How to Prune Hydrangeas for the Perfect Summer Blooms
Every editorial product is independently selected, though we may be compensated or receive an affiliate commission if you buy something through our links. Ratings and prices are accurate and items are in stock as of time of publication.
Ready to learn how to prune hydrangeas? Here's the best way to care for these stunning shrubs.
If you’re curious about how to prune hydrangeas, grab your shears and let’s garden!
When to Prune Your Hydrangeas
It’s good to get into the habit of pruning every year. You’ll need to schedule pruning hydrangeas at different times, though. There are two main types in the Hydrangea macrophylla family: lacecap hydrangeas and mophead hydrangeas. We’ll also cover oakleaf hydrangeas and panicle hydrangeas.
The blue, purple or pink hydrangeas you see in your grocery store’s florist section? They’re mopheads. Mopheads don’t need heavy pruning, but a snip here and there does encourage new growth. Just trim off dead growth once the shrub has finished flowering.
The same is true of lacecaps. Don’t go overboard with pruning! Lacecaps also bloom on old wood, so just deadhead them once they’re done at the end of the season. Lacecap hydrangeas are the only blooms that can change color.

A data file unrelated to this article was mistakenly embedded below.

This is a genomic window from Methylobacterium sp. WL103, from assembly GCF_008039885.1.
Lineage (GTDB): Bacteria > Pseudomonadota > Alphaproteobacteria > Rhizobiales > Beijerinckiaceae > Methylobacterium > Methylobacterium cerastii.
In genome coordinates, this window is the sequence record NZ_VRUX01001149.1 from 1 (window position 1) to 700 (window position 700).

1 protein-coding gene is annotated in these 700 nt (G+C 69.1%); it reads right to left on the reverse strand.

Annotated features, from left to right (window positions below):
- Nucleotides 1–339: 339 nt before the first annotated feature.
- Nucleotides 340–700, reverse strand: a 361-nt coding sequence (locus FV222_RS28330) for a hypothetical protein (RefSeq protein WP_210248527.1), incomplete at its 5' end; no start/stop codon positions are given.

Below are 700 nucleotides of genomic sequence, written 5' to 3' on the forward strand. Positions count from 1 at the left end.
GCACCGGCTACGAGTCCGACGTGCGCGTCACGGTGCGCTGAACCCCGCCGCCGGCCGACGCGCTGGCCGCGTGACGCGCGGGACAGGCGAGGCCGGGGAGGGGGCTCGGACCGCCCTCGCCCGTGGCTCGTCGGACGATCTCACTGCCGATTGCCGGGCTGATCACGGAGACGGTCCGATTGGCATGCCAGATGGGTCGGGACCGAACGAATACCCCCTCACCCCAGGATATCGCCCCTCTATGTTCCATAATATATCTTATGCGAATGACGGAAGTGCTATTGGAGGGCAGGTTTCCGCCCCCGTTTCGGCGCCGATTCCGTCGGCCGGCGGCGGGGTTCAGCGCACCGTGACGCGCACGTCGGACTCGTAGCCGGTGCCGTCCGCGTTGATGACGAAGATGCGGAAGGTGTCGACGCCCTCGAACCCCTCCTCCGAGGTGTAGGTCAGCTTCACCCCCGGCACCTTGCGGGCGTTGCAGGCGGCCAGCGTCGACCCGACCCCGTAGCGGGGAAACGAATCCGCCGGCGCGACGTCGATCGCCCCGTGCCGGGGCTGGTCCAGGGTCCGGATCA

Oakleaf hydrangeas are another type that require old wood to flower. Once again, a light cut to remove dead growth once summer’s over is all you need.
Panicle hydrangeas are instantly recognizable for their unique cone shape. These flower on new wood. You can prune them anytime except during the summer. If you want to reshape the shrub, trim stems back while the plant is dormant (late winter once the risk of frost has passed), about a foot or so from its base.
For more details on pruning hydrangeas, consult our full guide on how to care for hydrangeas.
How to Prune Hydrangeas
First things first—make sure your shears are sharp! Then, no matter which type of hydrangea you have, don’t prune more than one-third of the shrub. If you’re not 100% sure what variety of hydrangea you have, play it safe and simply deadhead it.
Editor’s Tip: Be sure to give your hydrangea plenty of water when the temperatures creep up. During the height of summer, the soil is prone to drying out. Depending on where you live, you’ll want to break out the hose every other day or so.
Ready to start gardening? These are the garden tools worth a splurge.